During her years in Ukraine, she learned to speak Ukrainian and Russian, witnessed two revolutions and got to know an extraordinary country at a key period of its development.

In 2008, she decided to return to her dream of being a writer, and to dedicate her career to literature. In 2011, she completed THE WOMAN BEHIND THE WATERFALL, set in a village in western Ukraine. While her first novel was with a London agent, Leonora completed her second novel THE UNITY GAME, set in New York City and on a distant planet.

Leonora currently lives in Barcelona and London and has two children. She is working on her third novel.

Heartbreak and transformation in the beauty of a Ukrainian village.

For seven-year old Angela, happiness is exploring the lush countryside around her home in western Ukraine. Her wild imagination takes her into birds and flowers, and into the waters of the river.

All that changes when, one morning, she sees her mother crying. As she tries to find out why, she is drawn on an extraordinary journey into the secrets of her family, and her mother's fateful choices.

Can Angela lead her mother back to happiness before her innocence is destroyed by the shadows of a dark past?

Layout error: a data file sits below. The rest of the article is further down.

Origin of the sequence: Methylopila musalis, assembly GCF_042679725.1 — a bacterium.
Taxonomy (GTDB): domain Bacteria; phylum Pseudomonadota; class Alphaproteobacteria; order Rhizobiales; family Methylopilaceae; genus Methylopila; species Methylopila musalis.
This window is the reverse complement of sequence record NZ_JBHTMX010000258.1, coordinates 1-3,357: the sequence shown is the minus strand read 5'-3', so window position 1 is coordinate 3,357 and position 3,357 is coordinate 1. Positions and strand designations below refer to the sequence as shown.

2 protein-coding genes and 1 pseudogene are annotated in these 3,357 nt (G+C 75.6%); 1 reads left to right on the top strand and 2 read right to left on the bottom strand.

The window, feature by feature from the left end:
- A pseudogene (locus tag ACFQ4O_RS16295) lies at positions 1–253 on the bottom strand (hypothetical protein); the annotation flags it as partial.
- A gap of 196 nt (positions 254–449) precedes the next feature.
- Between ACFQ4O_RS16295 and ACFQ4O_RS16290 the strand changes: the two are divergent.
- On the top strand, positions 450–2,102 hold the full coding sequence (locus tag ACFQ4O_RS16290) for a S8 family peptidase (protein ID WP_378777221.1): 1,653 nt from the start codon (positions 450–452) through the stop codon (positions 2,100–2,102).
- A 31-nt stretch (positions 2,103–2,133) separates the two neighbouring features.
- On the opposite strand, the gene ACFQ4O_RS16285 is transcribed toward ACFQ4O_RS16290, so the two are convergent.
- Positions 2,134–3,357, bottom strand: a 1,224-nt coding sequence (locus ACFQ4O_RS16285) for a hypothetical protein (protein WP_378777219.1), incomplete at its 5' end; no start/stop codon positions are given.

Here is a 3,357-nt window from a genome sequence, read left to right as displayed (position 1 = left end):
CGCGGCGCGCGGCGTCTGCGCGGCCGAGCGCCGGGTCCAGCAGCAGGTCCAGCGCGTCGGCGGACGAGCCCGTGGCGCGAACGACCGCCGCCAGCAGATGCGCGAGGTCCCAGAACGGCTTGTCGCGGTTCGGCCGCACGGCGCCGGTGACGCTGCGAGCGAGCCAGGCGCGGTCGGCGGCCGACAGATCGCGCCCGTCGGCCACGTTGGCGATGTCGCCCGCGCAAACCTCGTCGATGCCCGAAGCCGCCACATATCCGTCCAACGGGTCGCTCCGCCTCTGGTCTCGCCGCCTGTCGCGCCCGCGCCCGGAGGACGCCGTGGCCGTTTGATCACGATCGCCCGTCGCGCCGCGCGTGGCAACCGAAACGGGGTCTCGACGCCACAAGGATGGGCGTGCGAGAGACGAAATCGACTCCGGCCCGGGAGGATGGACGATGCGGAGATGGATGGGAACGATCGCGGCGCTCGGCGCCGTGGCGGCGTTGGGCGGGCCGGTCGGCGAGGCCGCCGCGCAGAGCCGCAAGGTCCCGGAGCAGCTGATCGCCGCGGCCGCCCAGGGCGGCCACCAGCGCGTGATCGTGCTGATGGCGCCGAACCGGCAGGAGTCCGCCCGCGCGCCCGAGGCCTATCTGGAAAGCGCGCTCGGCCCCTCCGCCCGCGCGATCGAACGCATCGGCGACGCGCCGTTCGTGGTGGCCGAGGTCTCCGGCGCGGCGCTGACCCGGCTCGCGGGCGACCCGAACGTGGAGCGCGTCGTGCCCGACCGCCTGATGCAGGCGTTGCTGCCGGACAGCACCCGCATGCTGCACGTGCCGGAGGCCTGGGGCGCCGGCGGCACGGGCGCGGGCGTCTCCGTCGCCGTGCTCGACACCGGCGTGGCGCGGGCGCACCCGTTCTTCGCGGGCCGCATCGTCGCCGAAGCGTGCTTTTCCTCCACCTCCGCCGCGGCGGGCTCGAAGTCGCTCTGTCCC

Beautiful, poetic and richly sensory, this is a tale that will haunt and lift its readers.

What if the earth you knew was just the beginning?

A New York banker is descending into madness.

A being from an advanced civilization is racing to stay alive.

A dead man must unlock the secrets of an unknown dimension to save his loved ones.

From the visions of Socrates in ancient Athens, to the birth of free will aboard a spaceship headed to Earth, The Unity Game tells a story of hope and redemption in a universe more ingenious and surprising than you ever thought possible.

Metaphysical thriller and interstellar mystery, this is a 'complex, ambitious and thought-provoking novel' from an exciting and original new voice in fiction.